Having established the presence of three distinct [Fe4S4] modules in MaNifB, we set out to address the question of which biosynthetic event occurs on each module and, particularly, how the SAM-module—the place where radical SAM chemistry takes place—works with the K1- and K2-modules during the cluster maturation process. Using our modular approach, two additional MaNifB variants (see Supplementary Fig. 2, iv, v), one carrying the SAM- and K1-modules (designated MaNifBSAM+K1) and the other carrying the SAM- and K2-modules (designated MaNifBSAM+K2), were expressed in E. coli, followed by purification and reconstitution with the synthetic [Fe4S4] compound. Interestingly, the spectrum of neither MaNifBSAM+K1 nor MaNifBSAM+K2 is a simple add-up of the individual spectra of the respective cluster modules: the MaNifBSAM+K2 spectrum resembles the MaNifBSAM spectrum in line-shape, but is somewhat broadened and displayed a new gapp = 1.92 feature (Fig. 3a, green trace); whereas the MaNifBSAM+K1 spectrum resembles the MaNifBK1 spectrum in line-shape, but is clearly broadened and displays a distinct gapp = 1.95 feature in addition (Fig. 3a, blue trace). HPLC analysis further reveals that, like the wild-type MaNifB, MaNifBSAM+K2 is capable of cleaving SAM into S-adenosyl-l-homocysteine (SAH) and 5′-deoxyadenosine (5′-dAH); in contrast, MaNifBSAM+K1, along with MaNifBSAM, MaNifBK1, and MaNifBK2, is unable to generate SAH or 5′-dAH upon incubation with SAM (Fig. 3b, c). This observation suggests that the presence of both SAM- and K2-modules is the prerequisite for both SAM-related reactions to occur during the cluster maturation process, with the K2 module serving as the final location for methyl attachment and the SAM-module supplying a 5′-dA• radical for hydrogen abstraction of the K2-associated methyl group. Consistent with this suggestion, the formation of methanethiol is only detected upon acid quench of an incubation mixture of MaNifBSAM+K2 and SAM, pointing to the attachment of SAM-derived methyl group to a sulfide of the K2 module (Fig. 3d).
A refined pathway of the K- to L-cluster conversion on NifB (Fig. 4) can be proposed based on these results, as well as those from a recent work that traced the origin and insertion of the 9th sulfur of the cofactor28. This pathway starts with methyltransfer from one equivalent of SAM to a bridging sulfide of the K2 module via an SN2-type mechanism, followed by generation of a 5′-dA• radical via homolytic cleavage of a second equivalent of SAM bound to the SAM-module, and abstraction of a hydrogen atom from the K2-bound methyl group. These events result in a K2-bound methylene (–CH2•) radical, which then initiates the coupling/rearrangement of the K2- and K1-modules into an L*-cluster ([Fe8S8C]) that has the core structure of the L-cluster ([Fe8S9C]) except for the absence of the 9th sulfur in the belt region of the cluster. Subsequently, the 9th sulfur is inserted concomitantly with further dehydrogenation or deprotonation of the carbon intermediate until a μ6-coordinated C4− ion appears in the central cavity of the cluster. Of the various reactions catalyzed by NifB, the SN2-type methyltransfer and the subsequent hydrogen abstraction from the methyl are similar to the reactions catalyzed by Cfr and RlmN, two radical SAM enzymes involved in the methylation of rRNA42,43,44.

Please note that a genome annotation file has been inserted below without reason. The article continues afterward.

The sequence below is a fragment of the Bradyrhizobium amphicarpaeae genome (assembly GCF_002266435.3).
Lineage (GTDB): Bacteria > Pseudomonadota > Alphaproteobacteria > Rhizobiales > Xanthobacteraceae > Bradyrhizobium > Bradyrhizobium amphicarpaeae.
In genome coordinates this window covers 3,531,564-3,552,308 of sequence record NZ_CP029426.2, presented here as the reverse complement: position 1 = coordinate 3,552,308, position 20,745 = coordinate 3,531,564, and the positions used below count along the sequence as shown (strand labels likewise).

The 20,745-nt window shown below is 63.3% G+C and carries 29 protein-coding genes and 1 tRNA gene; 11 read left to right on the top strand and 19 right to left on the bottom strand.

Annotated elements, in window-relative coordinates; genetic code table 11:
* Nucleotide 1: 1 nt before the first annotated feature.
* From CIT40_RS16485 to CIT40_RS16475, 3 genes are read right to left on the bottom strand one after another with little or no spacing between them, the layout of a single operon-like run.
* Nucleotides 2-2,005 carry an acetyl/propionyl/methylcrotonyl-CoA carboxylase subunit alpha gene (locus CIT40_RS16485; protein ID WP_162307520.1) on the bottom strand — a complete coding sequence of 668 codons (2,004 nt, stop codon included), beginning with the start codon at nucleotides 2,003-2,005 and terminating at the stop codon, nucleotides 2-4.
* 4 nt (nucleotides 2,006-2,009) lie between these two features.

The cluster transformation process requires structural rearrangement to allow the formation of an L-cluster and the subsequent transfer of the L-cluster from NifB onto the next biosynthetic apparatus, NifEN, along the cofactor assembly pathway (Fig. 4). Central to the structural rearrangement is the loss of the N ligand to the K1 module, as well as possible loss of additional Cys ligands to the K1- and K2-modules. This type of labile N ligand is also observed in mitoNEET, where a single His coordination to a [Fe2S2] cluster is involved in the release of the cluster to downstream acceptor proteins through a protonation event45,46. It is important to note the complexity of the reaction catalyzed by NifB, where there are two substrate molecules of SAM, two substrate [Fe4S4] clusters (i.e., K1- and K2-clusters), and a catalytic [Fe4S4] cluster (i.e., the SAM-cluster). These [Fe4S4] clusters can be sensitive to degradation, especially when there is a non Cys-ligated, open Fe site. Therefore, it is advantageous to have a ligand (like the histidine ligand for the K1-cluster) which, triggered by protonation, can be released from the [Fe4S4] cluster module to facilitate the formation of the much more stable [Fe8S9C] L-cluster.